pairs from a list
george.sakkis at gmail.com
Wed Jan 23 03:32:22 CET 2008
On Jan 22, 1:34 pm, Paddy <paddy3... at googlemail.com> wrote:
> On Jan 22, 5:34 am, George Sakkis <george.sak... at gmail.com> wrote:
> > On Jan 22, 12:15 am, Paddy <paddy3... at googlemail.com> wrote:
> > > On Jan 22, 3:20 am, Alan Isaac <ais... at american.edu> wrote:> I want to generate sequential pairs from a list.
> > > <<snip>>
> > > > What is the fastest way? (Ignore the import time.)
> > > 1) How fast is the method you have?
> > > 2) How much faster does it need to be for your application?
> > > 3) Are their any other bottlenecks in your application?
> > > 4) Is this the routine whose smallest % speed-up would give the
> > > largest overall speed up of your application?
> > I believe the "what is the fastest way" question for such small well-
> > defined tasks is worth asking on its own, regardless of whether it
> > makes a difference in the application (or even if there is no
> > application to begin with).
> Hi George,
> You need to 'get it right' first.
For such trivial problems, getting it right alone isn't a particularly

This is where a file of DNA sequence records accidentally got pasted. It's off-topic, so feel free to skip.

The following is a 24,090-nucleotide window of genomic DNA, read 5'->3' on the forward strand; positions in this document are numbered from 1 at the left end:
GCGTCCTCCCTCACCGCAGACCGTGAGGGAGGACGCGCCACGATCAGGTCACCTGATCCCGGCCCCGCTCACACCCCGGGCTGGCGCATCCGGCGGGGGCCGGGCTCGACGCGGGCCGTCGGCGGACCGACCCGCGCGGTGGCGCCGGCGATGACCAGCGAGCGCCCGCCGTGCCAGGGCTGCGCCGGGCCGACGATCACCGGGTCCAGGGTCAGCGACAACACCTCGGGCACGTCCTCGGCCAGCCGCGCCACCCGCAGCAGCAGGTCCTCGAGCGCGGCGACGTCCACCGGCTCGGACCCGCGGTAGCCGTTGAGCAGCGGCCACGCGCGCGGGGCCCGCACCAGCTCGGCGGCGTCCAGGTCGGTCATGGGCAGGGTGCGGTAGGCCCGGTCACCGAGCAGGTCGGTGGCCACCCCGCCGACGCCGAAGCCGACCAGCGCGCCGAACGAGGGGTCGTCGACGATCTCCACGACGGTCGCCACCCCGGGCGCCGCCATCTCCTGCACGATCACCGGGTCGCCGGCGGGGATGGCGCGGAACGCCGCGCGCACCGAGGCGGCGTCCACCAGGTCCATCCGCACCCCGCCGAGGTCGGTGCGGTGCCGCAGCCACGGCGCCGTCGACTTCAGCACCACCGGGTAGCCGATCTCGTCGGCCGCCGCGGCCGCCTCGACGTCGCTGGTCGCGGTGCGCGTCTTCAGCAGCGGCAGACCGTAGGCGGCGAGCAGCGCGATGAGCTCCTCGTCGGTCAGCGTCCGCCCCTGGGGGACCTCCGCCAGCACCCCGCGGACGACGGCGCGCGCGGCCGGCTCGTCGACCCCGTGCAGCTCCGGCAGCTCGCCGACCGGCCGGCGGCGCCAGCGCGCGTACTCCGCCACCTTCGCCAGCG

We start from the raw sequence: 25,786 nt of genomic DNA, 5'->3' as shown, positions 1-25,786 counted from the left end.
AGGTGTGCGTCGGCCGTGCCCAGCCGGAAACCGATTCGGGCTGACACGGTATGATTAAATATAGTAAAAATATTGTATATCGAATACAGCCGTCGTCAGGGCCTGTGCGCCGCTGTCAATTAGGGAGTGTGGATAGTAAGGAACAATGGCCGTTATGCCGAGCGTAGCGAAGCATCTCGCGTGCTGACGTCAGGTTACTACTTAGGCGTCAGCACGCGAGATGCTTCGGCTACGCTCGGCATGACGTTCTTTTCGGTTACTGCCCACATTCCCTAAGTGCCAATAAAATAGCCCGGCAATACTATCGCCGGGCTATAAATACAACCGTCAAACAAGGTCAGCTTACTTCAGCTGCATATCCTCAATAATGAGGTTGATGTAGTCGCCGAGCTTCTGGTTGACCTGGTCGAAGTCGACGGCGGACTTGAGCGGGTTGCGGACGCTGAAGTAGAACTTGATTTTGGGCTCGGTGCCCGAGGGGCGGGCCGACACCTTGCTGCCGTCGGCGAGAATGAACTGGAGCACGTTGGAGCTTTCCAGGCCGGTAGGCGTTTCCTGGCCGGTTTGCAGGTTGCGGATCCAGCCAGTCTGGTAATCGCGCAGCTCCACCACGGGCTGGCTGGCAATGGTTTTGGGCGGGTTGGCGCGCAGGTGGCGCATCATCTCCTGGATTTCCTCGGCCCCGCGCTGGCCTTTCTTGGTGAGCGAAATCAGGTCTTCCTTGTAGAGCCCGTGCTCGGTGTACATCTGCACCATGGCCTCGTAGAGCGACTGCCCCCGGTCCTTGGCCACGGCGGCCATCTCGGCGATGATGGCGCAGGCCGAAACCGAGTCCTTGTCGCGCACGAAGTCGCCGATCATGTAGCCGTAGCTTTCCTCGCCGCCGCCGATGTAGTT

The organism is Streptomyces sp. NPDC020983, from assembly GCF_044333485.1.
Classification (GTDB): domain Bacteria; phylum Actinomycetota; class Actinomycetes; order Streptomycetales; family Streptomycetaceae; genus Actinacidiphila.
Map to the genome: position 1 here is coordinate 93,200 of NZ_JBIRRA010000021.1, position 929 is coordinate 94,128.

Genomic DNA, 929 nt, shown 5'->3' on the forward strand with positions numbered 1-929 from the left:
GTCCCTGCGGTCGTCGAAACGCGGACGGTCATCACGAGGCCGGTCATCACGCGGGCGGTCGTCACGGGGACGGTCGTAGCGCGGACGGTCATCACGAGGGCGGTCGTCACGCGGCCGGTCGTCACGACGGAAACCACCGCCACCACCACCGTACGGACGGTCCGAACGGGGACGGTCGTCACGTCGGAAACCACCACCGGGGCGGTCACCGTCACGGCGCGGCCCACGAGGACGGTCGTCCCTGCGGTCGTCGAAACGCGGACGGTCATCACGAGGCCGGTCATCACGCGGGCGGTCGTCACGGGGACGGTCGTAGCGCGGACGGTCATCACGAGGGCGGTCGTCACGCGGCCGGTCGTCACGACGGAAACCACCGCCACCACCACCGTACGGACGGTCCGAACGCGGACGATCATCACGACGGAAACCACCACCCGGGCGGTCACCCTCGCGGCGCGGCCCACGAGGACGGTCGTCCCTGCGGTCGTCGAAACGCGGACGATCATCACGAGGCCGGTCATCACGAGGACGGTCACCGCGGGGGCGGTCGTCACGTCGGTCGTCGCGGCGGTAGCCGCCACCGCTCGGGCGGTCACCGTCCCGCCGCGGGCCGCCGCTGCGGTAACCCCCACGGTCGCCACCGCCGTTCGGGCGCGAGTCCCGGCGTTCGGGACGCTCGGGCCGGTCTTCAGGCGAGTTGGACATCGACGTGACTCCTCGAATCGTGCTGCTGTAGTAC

> Micro optimizations for speed
> without thought of the wider context is a bad habit to form and a time
The OP didn't mention anything about the context; for all we know,
this might be a homework problem or the body of a tight inner loop.
There is this tendency on c.l.py to assume that every optimization
question is about a tiny subproblem of a 100 KLOC application. Without
further context, we just don't know.
> If the routine is all that needs to be delivered and it does not
> perform at an acceptable speed then find out what is acceptable
> and optimise towards that goal. My questions were set to get
> posters to think more about the need for speed optimizations and
> where they should be applied, (if at all).
I don't agree with this logic in general. Just because one can solve a
problem by throwing a quick and dirty hack with quadratic complexity
that happens to do well enough on current typical input, it doesn't
mean he shouldn't spend ten or thirty minutes more to write a proper
linear time solution, all else being equal or at least comparable
(elegance, conciseness, readability, etc.). Of course it's a tradeoff;
spending a week to save a few milliseconds on average is usually a
waste for most applications, but being a lazy keyboard banger writing
the first thing that pops into mind is not that good either.
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